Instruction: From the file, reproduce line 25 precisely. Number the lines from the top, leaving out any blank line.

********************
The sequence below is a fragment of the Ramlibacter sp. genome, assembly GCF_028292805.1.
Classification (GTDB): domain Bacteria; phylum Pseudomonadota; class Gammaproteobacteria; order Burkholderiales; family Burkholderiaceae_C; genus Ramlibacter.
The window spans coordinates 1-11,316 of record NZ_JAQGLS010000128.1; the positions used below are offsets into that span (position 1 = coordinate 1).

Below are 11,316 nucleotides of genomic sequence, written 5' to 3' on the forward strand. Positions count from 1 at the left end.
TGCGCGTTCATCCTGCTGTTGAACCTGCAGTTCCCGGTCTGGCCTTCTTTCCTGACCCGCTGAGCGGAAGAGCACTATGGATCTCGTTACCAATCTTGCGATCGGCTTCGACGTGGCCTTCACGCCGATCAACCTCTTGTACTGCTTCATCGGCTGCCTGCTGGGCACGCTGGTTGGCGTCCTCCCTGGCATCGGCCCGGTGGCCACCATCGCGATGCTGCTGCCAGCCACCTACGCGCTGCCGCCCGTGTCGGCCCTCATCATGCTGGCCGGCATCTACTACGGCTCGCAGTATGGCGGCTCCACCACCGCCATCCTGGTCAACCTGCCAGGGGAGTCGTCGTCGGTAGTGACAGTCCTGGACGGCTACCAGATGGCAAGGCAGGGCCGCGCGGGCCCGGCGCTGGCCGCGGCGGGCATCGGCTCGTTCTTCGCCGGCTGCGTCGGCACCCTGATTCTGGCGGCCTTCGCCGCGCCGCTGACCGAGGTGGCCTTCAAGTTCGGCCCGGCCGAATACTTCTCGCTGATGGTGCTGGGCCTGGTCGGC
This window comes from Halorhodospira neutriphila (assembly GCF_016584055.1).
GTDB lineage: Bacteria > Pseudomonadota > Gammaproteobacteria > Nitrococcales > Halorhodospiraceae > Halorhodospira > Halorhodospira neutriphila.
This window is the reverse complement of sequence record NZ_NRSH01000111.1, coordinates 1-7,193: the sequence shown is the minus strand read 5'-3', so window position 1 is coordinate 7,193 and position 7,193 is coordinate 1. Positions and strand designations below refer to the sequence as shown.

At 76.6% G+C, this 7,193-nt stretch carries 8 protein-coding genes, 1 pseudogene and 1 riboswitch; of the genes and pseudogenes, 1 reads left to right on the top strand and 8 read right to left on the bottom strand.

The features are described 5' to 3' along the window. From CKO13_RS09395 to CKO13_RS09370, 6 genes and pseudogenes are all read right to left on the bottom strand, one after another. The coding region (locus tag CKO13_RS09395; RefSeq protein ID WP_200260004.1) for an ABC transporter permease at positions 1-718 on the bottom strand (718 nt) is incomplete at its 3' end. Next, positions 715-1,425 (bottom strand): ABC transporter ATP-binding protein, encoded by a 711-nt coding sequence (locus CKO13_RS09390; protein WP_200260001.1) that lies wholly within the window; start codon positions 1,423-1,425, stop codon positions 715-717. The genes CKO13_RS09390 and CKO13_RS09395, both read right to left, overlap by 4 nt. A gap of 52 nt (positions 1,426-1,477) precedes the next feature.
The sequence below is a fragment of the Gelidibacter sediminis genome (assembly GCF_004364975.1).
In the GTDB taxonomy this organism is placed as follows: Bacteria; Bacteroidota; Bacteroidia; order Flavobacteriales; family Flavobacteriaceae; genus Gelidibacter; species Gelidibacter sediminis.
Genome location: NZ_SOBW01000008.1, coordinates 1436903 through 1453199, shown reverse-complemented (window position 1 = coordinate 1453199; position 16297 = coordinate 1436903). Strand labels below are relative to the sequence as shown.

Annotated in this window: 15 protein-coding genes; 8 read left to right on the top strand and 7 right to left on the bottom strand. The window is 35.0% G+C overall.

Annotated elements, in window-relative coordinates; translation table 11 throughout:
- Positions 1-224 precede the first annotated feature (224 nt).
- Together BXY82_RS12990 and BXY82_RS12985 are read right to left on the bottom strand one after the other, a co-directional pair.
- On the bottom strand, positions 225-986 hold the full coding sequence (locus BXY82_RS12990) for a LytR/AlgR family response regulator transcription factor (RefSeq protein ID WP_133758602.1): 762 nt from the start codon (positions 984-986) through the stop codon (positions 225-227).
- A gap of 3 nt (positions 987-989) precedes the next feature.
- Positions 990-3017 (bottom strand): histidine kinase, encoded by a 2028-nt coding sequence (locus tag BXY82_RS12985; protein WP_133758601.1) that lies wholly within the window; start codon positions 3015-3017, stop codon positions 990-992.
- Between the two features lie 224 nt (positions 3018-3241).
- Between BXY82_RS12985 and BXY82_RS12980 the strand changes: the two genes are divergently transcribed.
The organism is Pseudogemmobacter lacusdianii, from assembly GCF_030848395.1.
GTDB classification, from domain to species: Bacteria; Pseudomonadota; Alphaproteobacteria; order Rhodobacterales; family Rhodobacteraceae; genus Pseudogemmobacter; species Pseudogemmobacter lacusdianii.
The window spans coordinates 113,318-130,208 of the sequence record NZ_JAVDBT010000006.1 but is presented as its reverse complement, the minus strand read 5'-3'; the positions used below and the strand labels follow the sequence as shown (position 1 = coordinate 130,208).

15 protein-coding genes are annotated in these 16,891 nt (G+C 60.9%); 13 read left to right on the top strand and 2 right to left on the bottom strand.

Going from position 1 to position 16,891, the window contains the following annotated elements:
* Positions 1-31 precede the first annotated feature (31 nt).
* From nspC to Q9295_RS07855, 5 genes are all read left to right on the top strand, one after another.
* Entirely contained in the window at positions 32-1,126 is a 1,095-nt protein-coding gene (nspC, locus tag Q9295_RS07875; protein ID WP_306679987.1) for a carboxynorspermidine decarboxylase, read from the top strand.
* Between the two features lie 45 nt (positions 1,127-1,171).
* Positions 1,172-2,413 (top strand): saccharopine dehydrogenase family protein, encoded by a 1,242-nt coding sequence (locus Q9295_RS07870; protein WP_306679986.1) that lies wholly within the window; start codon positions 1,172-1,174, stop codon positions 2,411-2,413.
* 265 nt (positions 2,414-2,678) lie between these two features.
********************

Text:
The window spans coordinates 113,318-130,208 of the sequence record NZ_JAVDBT010000006.1 but is presented as its reverse complement, the minus strand read 5'-3'; the positions used below and the strand labels follow the sequence as shown (position 1 = coordinate 130,208).